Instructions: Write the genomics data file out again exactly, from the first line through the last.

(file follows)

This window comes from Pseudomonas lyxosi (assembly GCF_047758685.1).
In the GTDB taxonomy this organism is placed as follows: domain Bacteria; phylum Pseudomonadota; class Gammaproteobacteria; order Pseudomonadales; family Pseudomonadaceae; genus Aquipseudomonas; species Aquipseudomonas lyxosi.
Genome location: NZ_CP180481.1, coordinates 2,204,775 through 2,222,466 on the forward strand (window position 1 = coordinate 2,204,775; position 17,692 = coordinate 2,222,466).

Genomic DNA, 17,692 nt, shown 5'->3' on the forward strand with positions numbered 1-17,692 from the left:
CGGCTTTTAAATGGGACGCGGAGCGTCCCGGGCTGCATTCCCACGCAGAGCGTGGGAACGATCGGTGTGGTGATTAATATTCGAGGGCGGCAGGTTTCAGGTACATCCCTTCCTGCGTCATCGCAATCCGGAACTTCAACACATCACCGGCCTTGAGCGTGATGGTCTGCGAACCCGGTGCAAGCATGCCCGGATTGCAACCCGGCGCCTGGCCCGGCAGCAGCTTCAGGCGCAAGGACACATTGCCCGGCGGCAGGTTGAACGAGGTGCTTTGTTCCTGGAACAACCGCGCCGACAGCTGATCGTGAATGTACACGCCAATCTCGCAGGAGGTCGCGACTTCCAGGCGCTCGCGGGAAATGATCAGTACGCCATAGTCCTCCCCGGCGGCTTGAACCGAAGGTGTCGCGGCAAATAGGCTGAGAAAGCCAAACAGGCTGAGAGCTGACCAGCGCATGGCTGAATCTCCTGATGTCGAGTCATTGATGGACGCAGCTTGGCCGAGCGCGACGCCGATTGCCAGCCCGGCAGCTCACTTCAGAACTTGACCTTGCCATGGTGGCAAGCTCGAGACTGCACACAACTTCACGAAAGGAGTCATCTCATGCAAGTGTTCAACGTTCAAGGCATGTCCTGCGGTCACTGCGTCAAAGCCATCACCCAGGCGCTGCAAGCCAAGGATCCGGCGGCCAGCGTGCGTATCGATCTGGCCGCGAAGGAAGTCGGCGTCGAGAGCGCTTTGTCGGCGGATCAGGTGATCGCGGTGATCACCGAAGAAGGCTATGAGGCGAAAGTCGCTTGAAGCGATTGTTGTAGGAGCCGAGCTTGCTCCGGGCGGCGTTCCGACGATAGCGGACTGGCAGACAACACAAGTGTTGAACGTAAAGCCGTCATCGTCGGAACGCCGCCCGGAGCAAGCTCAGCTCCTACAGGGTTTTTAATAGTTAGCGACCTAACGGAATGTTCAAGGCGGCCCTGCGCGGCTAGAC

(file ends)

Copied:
This window comes from Pseudomonas lyxosi (assembly GCF_047758685.1).
In the GTDB taxonomy this organism is placed as follows: domain Bacteria; phylum Pseudomonadota; class Gammaproteobacteria; order Pseudomonadales; family Pseudomonadaceae; genus Aquipseudomonas; species Aquipseudomonas lyxosi.
Genome location: NZ_CP180481.1, coordinates 2,204,775 through 2,222,466 on the forward strand (window position 1 = coordinate 2,204,775; position 17,692 = coordinate 2,222,466).

Genomic DNA, 17,692 nt, shown 5'->3' on the forward strand with positions numbered 1-17,692 from the left:
CGGCTTTTAAATGGGACGCGGAGCGTCCCGGGCTGCATTCCCACGCAGAGCGTGGGAACGATCGGTGTGGTGATTAATATTCGAGGGCGGCAGGTTTCAGGTACATCCCTTCCTGCGTCATCGCAATCCGGAACTTCAACACATCACCGGCCTTGAGCGTGATGGTCTGCGAACCCGGTGCAAGCATGCCCGGATTGCAACCCGGCGCCTGGCCCGGCAGCAGCTTCAGGCGCAAGGACACATTGCCCGGCGGCAGGTTGAACGAGGTGCTTTGTTCCTGGAACAACCGCGCCGACAGCTGATCGTGAATGTACACGCCAATCTCGCAGGAGGTCGCGACTTCCAGGCGCTCGCGGGAAATGATCAGTACGCCATAGTCCTCCCCGGCGGCTTGAACCGAAGGTGTCGCGGCAAATAGGCTGAGAAAGCCAAACAGGCTGAGAGCTGACCAGCGCATGGCTGAATCTCCTGATGTCGAGTCATTGATGGACGCAGCTTGGCCGAGCGCGACGCCGATTGCCAGCCCGGCAGCTCACTTCAGAACTTGACCTTGCCATGGTGGCAAGCTCGAGACTGCACACAACTTCACGAAAGGAGTCATCTCATGCAAGTGTTCAACGTTCAAGGCATGTCCTGCGGTCACTGCGTCAAAGCCATCACCCAGGCGCTGCAAGCCAAGGATCCGGCGGCCAGCGTGCGTATCGATCTGGCCGCGAAGGAAGTCGGCGTCGAGAGCGCTTTGTCGGCGGATCAGGTGATCGCGGTGATCACCGAAGAAGGCTATGAGGCGAAAGTCGCTTGAAGCGATTGTTGTAGGAGCCGAGCTTGCTCCGGGCGGCGTTCCGACGATAGCGGACTGGCAGACAACACAAGTGTTGAACGTAAAGCCGTCATCGTCGGAACGCCGCCCGGAGCAAGCTCAGCTCCTACAGGGTTTTTAATAGTTAGCGACCTAACGGAATGTTCAAGGCGGCCCTGCGCGGCTAGAC